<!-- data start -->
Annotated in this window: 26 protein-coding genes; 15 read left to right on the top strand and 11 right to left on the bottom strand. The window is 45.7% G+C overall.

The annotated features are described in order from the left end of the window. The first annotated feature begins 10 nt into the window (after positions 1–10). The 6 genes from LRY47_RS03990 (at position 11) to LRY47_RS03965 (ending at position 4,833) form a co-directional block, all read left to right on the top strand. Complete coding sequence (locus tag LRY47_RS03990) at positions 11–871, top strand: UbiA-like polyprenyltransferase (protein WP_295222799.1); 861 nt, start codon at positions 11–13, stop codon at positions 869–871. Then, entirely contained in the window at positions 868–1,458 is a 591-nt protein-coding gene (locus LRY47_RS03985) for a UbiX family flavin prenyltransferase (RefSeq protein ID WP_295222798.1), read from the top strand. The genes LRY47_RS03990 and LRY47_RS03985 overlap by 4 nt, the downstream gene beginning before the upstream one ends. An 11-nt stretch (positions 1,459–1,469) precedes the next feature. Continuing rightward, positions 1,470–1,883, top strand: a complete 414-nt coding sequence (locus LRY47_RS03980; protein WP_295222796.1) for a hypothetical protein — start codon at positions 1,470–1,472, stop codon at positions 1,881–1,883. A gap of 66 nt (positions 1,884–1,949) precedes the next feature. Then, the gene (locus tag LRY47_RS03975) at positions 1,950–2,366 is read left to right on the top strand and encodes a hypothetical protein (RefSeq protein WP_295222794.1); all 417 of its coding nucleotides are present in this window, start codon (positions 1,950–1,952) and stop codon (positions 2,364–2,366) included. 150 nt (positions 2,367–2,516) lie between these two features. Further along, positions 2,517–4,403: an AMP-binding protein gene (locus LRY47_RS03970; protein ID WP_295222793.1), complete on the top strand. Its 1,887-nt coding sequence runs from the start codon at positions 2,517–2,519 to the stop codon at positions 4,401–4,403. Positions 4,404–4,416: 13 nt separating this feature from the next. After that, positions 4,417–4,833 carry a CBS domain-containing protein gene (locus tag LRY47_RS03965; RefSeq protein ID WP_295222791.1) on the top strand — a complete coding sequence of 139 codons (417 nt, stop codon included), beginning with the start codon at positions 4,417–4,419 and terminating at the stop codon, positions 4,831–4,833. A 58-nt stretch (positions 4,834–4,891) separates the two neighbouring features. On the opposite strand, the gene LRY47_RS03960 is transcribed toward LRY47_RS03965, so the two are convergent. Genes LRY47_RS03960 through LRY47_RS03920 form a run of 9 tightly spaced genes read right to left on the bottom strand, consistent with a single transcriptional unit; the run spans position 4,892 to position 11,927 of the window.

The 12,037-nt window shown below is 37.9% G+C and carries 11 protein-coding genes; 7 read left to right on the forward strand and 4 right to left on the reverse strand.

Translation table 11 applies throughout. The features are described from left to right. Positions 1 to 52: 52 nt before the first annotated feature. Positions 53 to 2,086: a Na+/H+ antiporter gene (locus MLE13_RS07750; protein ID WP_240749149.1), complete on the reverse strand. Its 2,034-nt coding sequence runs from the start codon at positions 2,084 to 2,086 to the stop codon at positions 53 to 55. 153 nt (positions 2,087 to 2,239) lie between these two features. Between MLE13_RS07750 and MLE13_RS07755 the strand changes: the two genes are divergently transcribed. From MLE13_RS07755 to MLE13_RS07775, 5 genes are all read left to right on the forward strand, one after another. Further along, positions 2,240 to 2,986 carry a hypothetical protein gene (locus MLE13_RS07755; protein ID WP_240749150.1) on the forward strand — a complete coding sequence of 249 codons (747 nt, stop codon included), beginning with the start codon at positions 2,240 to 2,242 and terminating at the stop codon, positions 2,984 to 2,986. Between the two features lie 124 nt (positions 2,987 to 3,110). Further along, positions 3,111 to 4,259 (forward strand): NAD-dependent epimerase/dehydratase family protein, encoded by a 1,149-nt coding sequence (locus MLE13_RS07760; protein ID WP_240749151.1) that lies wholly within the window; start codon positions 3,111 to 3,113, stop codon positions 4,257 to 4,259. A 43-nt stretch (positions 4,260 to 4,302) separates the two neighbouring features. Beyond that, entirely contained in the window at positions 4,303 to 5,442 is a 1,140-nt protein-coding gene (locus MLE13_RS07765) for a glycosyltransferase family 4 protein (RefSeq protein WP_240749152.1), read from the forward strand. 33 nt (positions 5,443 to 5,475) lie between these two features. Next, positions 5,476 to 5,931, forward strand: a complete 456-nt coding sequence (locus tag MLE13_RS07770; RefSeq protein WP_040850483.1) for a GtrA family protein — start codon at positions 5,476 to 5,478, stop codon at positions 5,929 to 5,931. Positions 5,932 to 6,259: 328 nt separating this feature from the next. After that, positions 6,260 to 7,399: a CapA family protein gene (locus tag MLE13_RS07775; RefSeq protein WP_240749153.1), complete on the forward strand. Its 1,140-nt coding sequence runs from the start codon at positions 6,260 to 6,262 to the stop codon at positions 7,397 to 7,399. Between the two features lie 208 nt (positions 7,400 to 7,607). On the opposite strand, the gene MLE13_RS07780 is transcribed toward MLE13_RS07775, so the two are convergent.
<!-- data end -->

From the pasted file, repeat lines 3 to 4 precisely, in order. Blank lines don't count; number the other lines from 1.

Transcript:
The 12,037-nt window shown below is 37.9% G+C and carries 11 protein-coding genes; 7 read left to right on the forward strand and 4 right to left on the reverse strand.

Translation table 11 applies throughout. The features are described from left to right. Positions 1 to 52: 52 nt before the first annotated feature. Positions 53 to 2,086: a Na+/H+ antiporter gene (locus MLE13_RS07750; protein ID WP_240749149.1), complete on the reverse strand. Its 2,034-nt coding sequence runs from the start codon at positions 2,084 to 2,086 to the stop codon at positions 53 to 55. 153 nt (positions 2,087 to 2,239) lie between these two features. Between MLE13_RS07750 and MLE13_RS07755 the strand changes: the two genes are divergently transcribed. From MLE13_RS07755 to MLE13_RS07775, 5 genes are all read left to right on the forward strand, one after another. Further along, positions 2,240 to 2,986 carry a hypothetical protein gene (locus MLE13_RS07755; protein ID WP_240749150.1) on the forward strand — a complete coding sequence of 249 codons (747 nt, stop codon included), beginning with the start codon at positions 2,240 to 2,242 and terminating at the stop codon, positions 2,984 to 2,986. Between the two features lie 124 nt (positions 2,987 to 3,110). Further along, positions 3,111 to 4,259 (forward strand): NAD-dependent epimerase/dehydratase family protein, encoded by a 1,149-nt coding sequence (locus MLE13_RS07760; protein ID WP_240749151.1) that lies wholly within the window; start codon positions 3,111 to 3,113, stop codon positions 4,257 to 4,259. A 43-nt stretch (positions 4,260 to 4,302) separates the two neighbouring features. Beyond that, entirely contained in the window at positions 4,303 to 5,442 is a 1,140-nt protein-coding gene (locus MLE13_RS07765) for a glycosyltransferase family 4 protein (RefSeq protein WP_240749152.1), read from the forward strand. 33 nt (positions 5,443 to 5,475) lie between these two features. Next, positions 5,476 to 5,931, forward strand: a complete 456-nt coding sequence (locus tag MLE13_RS07770; RefSeq protein WP_040850483.1) for a GtrA family protein — start codon at positions 5,476 to 5,478, stop codon at positions 5,929 to 5,931. Positions 5,932 to 6,259: 328 nt separating this feature from the next. After that, positions 6,260 to 7,399: a CapA family protein gene (locus tag MLE13_RS07775; RefSeq protein WP_240749153.1), complete on the forward strand. Its 1,140-nt coding sequence runs from the start codon at positions 6,260 to 6,262 to the stop codon at positions 7,397 to 7,399. Between the two features lie 208 nt (positions 7,400 to 7,607). On the opposite strand, the gene MLE13_RS07780 is transcribed toward MLE13_RS07775, so the two are convergent.